The Field Report with Tom Field

Fraud Awareness Takes Center Stage

BAI Speakers Debate the Value of Training Efforts
Fraud Awareness Takes Center Stage

Ever since the advent of the recent run of corporate account takeover incidents, industry regulators, associations and practitioners all have called for greater awareness efforts -- to teach employees and customers alike about the risks of fraud.

It's a resonant theme, certainly, in our recent Faces of Fraud survey, in which respondents indicate that their single biggest response to fraud trends has been to invest greater resources into increasing awareness.

Done right, Haller says, employee training can result in reductions of fraud losses and legal fees. 

Of course, the ROI of awareness can be debated -- and was on Monday.

In our survey results presentation yesterday at the BAI Payments Connect Conference & Expo in Phoenix Matthew Speare, SVP of IT at M&T Bank, advocated the need for greater awareness - he called it "table stakes" -- but questioned whether banking institutions' efforts actually prevent any fraud losses.

Matt's point struck a nerve with some attendees, as in a later presentation on fraud awareness, Tom Haller, VP of fraud detection at Milwaukee-based M&I Bank, took exception to Matt's comments. Awareness is a "loyalty builder," Haller said. "There are tangible benefits worth all of our time."

Haller shared the stage with Dianne Shovely, VP of financial intelligence with Dallas-based Comerica Bank. Comerica, of course, is the same bank currently involved in litigation with Michigan-based Experi-Metal Inc. over a high-profile account takeover incident. Shovely's remarks focused mainly on consumer awareness, but her theme was appropriate to all accounts. "In this day and age, customers expect to hear [about fraud risks] from you."

Haller's presentation focused on employee awareness, and he had stats to back up his bank's investments. In 2010, his group made roughly 700 employee presentations on fraud-related topics, one of the main focuses being fraudulent deposits. As a result of this training, bank employees caught 50% of fraudulent deposits before they actually were deposited.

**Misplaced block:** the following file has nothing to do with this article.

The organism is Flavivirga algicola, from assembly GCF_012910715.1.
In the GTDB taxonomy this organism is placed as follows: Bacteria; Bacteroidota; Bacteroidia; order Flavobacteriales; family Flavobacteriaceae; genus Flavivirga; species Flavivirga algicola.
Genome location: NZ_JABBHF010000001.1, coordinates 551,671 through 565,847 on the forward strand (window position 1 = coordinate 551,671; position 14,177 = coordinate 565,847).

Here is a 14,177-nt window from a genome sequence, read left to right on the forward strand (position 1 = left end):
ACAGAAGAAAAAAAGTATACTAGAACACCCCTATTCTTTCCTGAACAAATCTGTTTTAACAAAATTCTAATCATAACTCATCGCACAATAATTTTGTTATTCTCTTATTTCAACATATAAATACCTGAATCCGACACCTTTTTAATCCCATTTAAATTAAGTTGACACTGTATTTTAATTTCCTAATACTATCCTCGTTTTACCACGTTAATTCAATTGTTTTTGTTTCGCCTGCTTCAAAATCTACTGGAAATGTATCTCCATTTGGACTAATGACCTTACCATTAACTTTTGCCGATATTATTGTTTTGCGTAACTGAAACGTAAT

"Our employees are the eyes and the ears of the bank," Haller says. "An educated employee can offer better customer service both proactively and reactively."

Done right, Haller says, employee training can result in reductions of fraud losses and legal fees.

How does M&I do it? They start with new employee orientation, laying out the external and internal fraud risks, and telling workers how and where to report suspected fraud. "We want them to know fraud is real without scaring the crap out of them," Haller says.

Beyond orientation, branch employees are subject to annual training refreshers, and there are additional awareness programs when moving to a new position. M&I also offers a "Fraud Buster" reward program in which employees receive a $100 gift card for reporting a fraud incident. In 2010, 250 incidents were reported.

M&I also posts fraud information regularly on the bank's corporate intranet, and employees are expected to visit the site daily. Articles emphasize the types of fraud trends being seen, how to spot them, what to do about them and most importantly how to discuss them with customers.

"If banks want customers to behave in certain ways," Haller says, "then they must arm their customers with the tools and insight they need."

Speare and Haller both make compelling arguments about awareness efforts. I'd welcome your response from your own experience: Is there a solid ROI from awareness? Or is it just a cost of doing business today?

Conference Notes

The BAI Payments Connect show is well-attended by representatives of banks of all sizes. Matt and I had over 120 attendees in our conference-opening session, and by show of hands they represented both the largest and more modest-sized of institutions.

I've spotted a number of familiar faces, including Doug Johnson, vice president of risk management policy with the American Bankers Association, and Richard Oliver, EVP of the Federal Reserve Bank of Atlanta. He's noted as the first U.S. banking industry executive to publicly declare that a U.S. migration to the EMV payments standard is inevitable.

There are three conference tracks:

  • Combating Payments Fraud: Looking at cyber attacks, ACH vulnerabilities and remote deposit fraud.
  • Check Image: Focusing on costs that keep banks from realizing sufficient return from image processing investment.
  • DDA Under Siege: With emphasis on regulatory restrictions, competition and evolving customer preferences related to demand deposit accounts.
So far, I've been able to attend only the fraud-related sessions, and I'm looking forward to a promising one this morning: The Evolution of Malware and Its Effect on Online Banking. Here, again, the emphasis is on corporate account takeover and what banks can do to reduce these incidents. Stay tuned for details of the session.

Quote of the Day

This quip from the session entitled Guard Your Cards: Detecting and Preventing Payment Fraud. In response to an audience question, the engaging Richard Parry, risk management executive with JPMorgan Chase, said: "I'm a risk manager. I'm not paid for happy thoughts."


About the Author

Tom Field

Tom Field

Senior Vice President, Editorial, ISMG

Field is responsible for all of ISMG's 28 global media properties and its team of journalists. He also helped to develop and lead ISMG's award-winning summit series that has brought together security practitioners and industry influencers from around the world, as well as ISMG's series of exclusive executive roundtables.




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